Betty Wedman-St Louis, PhD, RD, LD

Licensed Nutritionist & Environmental Health Specialist

Archive for the ‘coconut milk’ tag

Saffron Rice with Shrimp and Scallops

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Saffron is the most expensive spice in the world but it has amazing culinary and medical properties. The small crocus plant with purple flowers and three stamens is handpicked throughout the Mediterranean and India. About 150,000 flowers are needed to produce 1 kilogram of dry spice.

Saffron has been used primarily to lend a reddish-yellow coloring to butter, pastries, such as Swedish saffron bread, and confections. It also is added to bouillabaisse, Spanish paella and rice dishes like the one featured here.

Safranal, the compound found in crocus saffron, is an antioxidant, and it has been reported to inhibit cancerous cell growth. The pharmacological effects of safranal also indicate its use as an antidepressant and an anti-inflammatory compound.

According to the Iranian Journal of Basic Medical Science, the essential oil in saffron stamens offers more than just color and taste.

As the most expensive source of vitamin B-2, or riboflavin, in the world, saffron is best used in small quantities. At concentrations of even 5 grams it can cause severe gastrointestinal distress.

The full benefits of this spice are just beginning to be discovered.

New research indicates that saffron has hunger-reducing properties that can aid in weight loss. When planning a low-calorie diet, include some saffron rice to minimize food cravings. In folk medicine circles, saffron is considered to be an aphrodisiac and mood enhancer.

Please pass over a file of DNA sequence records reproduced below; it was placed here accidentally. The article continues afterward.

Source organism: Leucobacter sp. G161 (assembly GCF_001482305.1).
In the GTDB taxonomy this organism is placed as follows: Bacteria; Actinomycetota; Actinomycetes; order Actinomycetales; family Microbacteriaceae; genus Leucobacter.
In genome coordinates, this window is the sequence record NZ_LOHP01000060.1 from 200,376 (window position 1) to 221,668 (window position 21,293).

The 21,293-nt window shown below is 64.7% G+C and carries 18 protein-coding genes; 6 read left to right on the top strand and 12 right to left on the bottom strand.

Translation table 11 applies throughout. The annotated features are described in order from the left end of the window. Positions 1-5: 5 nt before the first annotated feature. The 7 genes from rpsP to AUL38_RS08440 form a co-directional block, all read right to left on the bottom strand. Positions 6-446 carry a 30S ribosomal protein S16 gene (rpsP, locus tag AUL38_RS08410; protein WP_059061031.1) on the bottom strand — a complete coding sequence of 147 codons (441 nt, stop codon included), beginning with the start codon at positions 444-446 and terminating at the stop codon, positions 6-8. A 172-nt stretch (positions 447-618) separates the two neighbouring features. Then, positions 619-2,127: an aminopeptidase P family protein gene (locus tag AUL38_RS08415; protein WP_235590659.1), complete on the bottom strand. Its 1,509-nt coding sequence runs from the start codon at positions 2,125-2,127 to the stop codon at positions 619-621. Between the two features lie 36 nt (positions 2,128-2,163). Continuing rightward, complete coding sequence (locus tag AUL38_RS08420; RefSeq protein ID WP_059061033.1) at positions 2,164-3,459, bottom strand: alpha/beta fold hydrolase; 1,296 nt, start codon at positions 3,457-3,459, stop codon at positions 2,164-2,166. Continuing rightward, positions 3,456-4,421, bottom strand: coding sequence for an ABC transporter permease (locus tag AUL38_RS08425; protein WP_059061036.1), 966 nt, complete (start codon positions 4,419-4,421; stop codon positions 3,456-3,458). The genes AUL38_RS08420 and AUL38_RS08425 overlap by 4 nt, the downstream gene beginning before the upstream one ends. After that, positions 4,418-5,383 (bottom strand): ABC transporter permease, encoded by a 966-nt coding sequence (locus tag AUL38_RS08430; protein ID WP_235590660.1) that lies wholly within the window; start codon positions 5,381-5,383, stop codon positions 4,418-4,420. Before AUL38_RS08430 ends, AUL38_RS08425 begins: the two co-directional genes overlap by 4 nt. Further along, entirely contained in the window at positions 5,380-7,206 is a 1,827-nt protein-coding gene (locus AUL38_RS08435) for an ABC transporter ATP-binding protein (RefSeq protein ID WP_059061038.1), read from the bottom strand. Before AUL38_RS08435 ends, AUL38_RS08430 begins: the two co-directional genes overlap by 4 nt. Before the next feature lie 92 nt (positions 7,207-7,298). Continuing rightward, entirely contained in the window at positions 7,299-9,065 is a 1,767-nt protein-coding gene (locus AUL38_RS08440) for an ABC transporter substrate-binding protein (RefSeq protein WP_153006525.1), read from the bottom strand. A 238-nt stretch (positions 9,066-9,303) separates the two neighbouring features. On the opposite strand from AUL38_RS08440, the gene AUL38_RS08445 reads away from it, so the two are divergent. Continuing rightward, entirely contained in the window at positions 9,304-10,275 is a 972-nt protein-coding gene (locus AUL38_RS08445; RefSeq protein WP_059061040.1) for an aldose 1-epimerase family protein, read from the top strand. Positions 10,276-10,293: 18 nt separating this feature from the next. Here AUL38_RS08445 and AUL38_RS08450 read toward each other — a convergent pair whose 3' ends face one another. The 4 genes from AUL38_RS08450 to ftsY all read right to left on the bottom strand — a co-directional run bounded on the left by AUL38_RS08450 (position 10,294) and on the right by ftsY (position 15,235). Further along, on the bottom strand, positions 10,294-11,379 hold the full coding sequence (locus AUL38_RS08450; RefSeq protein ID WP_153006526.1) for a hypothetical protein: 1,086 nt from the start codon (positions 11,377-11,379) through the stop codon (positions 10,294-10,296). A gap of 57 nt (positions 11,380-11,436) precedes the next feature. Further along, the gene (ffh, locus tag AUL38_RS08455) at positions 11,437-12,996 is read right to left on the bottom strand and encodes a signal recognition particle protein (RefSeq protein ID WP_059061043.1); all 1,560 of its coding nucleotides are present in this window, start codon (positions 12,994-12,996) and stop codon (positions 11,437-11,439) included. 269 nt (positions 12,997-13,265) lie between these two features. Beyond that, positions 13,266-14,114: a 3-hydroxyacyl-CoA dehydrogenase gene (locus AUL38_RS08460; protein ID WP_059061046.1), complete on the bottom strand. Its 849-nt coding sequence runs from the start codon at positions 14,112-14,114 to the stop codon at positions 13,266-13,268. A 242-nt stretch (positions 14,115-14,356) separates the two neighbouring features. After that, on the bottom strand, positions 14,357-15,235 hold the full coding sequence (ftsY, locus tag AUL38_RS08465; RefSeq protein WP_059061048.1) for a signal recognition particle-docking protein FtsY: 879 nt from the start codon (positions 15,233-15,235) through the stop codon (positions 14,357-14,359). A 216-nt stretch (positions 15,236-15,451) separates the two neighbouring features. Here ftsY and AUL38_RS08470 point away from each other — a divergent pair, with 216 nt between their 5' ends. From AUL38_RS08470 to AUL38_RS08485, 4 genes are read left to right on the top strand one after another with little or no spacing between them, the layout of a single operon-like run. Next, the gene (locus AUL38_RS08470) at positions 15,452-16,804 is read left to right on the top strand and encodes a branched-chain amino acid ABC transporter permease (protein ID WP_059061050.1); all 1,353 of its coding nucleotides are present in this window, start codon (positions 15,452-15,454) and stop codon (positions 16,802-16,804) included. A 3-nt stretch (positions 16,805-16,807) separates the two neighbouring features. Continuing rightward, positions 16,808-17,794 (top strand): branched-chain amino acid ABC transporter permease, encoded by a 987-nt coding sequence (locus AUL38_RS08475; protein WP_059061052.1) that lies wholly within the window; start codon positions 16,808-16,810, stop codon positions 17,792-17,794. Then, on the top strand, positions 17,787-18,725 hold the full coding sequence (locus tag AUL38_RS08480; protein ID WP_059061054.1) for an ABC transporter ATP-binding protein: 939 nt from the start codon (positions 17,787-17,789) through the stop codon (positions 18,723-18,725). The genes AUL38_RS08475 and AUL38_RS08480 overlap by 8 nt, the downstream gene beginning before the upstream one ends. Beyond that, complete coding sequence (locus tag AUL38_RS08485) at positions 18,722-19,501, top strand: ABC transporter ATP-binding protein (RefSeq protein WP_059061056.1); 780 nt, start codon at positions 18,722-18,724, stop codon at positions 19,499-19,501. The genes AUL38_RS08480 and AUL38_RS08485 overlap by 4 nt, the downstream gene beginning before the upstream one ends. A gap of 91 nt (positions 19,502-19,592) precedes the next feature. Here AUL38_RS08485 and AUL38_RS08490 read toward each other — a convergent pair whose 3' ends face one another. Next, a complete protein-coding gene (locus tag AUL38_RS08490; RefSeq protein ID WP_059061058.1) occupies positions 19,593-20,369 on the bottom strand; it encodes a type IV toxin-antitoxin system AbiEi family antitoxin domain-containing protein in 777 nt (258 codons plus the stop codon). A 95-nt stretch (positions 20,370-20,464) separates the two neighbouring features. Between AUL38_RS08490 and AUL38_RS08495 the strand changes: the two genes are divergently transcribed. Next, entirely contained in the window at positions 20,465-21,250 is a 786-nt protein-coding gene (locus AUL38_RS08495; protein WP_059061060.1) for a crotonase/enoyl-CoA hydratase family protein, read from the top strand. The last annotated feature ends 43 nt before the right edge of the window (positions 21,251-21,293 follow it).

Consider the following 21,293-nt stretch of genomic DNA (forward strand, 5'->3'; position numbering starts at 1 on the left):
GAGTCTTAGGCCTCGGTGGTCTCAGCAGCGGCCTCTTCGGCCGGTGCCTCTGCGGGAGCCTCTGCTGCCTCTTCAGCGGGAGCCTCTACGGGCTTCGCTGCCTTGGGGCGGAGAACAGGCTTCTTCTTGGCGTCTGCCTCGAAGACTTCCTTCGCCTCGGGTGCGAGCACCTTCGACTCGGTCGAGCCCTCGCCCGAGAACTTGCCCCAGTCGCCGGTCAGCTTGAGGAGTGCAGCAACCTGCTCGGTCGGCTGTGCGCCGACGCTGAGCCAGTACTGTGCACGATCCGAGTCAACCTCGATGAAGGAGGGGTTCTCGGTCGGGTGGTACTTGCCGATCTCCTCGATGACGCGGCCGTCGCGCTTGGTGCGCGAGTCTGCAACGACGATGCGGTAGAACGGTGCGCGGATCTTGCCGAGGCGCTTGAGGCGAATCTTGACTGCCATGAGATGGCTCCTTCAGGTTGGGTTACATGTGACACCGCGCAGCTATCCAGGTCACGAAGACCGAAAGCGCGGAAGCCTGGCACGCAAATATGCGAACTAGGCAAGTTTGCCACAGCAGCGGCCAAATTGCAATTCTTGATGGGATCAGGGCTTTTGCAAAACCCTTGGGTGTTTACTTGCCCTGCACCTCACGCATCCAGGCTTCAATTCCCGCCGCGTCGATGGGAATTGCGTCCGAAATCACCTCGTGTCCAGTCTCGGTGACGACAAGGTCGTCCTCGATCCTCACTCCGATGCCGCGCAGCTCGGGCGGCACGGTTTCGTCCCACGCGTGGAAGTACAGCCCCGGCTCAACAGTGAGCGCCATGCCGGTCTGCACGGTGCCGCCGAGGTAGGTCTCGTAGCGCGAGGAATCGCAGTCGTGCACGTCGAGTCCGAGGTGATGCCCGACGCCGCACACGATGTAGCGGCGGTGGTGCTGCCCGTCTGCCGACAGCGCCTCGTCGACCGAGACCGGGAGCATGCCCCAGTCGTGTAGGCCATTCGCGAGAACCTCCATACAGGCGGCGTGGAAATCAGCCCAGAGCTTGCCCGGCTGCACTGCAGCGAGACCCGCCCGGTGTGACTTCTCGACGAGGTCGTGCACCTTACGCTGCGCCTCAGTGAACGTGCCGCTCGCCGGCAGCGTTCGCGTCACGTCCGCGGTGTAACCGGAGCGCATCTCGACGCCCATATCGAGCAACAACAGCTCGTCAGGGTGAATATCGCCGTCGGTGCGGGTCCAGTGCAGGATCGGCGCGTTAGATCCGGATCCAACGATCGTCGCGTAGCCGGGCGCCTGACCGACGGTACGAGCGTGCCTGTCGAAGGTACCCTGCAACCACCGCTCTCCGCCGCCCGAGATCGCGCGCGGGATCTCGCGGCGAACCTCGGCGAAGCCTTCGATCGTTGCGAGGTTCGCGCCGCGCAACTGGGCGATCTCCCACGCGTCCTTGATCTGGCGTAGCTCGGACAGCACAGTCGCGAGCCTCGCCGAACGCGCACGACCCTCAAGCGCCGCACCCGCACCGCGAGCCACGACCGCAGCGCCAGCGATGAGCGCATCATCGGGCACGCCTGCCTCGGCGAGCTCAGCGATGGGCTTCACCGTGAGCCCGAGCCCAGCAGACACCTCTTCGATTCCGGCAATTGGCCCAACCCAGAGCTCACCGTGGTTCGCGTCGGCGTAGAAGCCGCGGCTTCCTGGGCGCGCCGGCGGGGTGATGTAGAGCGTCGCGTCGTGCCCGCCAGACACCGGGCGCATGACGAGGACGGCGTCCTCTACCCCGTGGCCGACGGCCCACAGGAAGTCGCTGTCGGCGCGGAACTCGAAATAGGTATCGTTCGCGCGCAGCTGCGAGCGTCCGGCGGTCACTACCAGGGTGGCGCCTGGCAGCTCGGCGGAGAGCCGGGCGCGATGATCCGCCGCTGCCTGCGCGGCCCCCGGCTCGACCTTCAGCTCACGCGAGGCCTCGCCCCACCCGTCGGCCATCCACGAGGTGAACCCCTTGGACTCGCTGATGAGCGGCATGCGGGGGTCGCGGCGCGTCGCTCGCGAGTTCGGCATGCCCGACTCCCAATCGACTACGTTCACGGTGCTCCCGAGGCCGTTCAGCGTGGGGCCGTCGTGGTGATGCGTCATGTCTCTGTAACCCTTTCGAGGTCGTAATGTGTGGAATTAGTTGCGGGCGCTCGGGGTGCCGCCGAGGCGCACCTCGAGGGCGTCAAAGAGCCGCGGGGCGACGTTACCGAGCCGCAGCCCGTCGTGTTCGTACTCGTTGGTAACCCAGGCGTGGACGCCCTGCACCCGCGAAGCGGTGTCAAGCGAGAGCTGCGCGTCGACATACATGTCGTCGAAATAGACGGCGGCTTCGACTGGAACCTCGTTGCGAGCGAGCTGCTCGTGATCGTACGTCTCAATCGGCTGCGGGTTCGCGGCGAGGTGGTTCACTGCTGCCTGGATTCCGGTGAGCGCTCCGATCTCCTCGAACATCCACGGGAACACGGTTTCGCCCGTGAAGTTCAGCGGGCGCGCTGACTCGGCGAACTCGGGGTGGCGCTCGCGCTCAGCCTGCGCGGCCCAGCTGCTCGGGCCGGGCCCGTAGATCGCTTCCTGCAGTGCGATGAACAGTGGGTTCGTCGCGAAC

Betty Wedman-St Louis is a licensed nutritionist and environmental health specialist in Pinellas County who has written numerous books on health and nutrition. Visit her website at betty-wedman-stlouis.com.​

Saffron Rice with Shrimp and ScallopsSaffron Rice with Shrimp and Scallops

1/2 cup uncooked basmati rice
1 cup water
1/4 teaspoon saffron stamens
1/4 teaspoon sea salt
1 tablespoon butter
1/2 pound shrimp, peeled
1/2 pound sea scallops
1/2 cup coconut milk or coconut cream

Cook rice, water, saffron and salt together in saucepan over medium heat until rice is tender, about 20 to 25 minutes. Add butter. Let stand while simmering shrimp and scallops in coconut milk until tender. Fluff rice with fork and surround with shrimp and scallops on serving platter.

Makes 4 servings.

Nutrition information per serving: 268 calories; 17g protein; 18g carbohydrates; 7g fat; 207mg sodium.

Written by bwsl

January 21st, 2015 at 3:13 pm

Good Luck Cake

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Good Luck CakeRing shaped cakes are a symbol of good luck especially around celebrations of a new year. The ring expresses the full circle of a year in some cultures while Asian cultures regard it as a symbol of eternity. Bundt cakes are a healthy addition for any celebration at time of the day.

The honey sweetened walnut apricot bundt cake can be made with organic whole wheat flour or organic brown rice flour. Both versions are seen in the photo (one with walnuts on top is made with rice flour).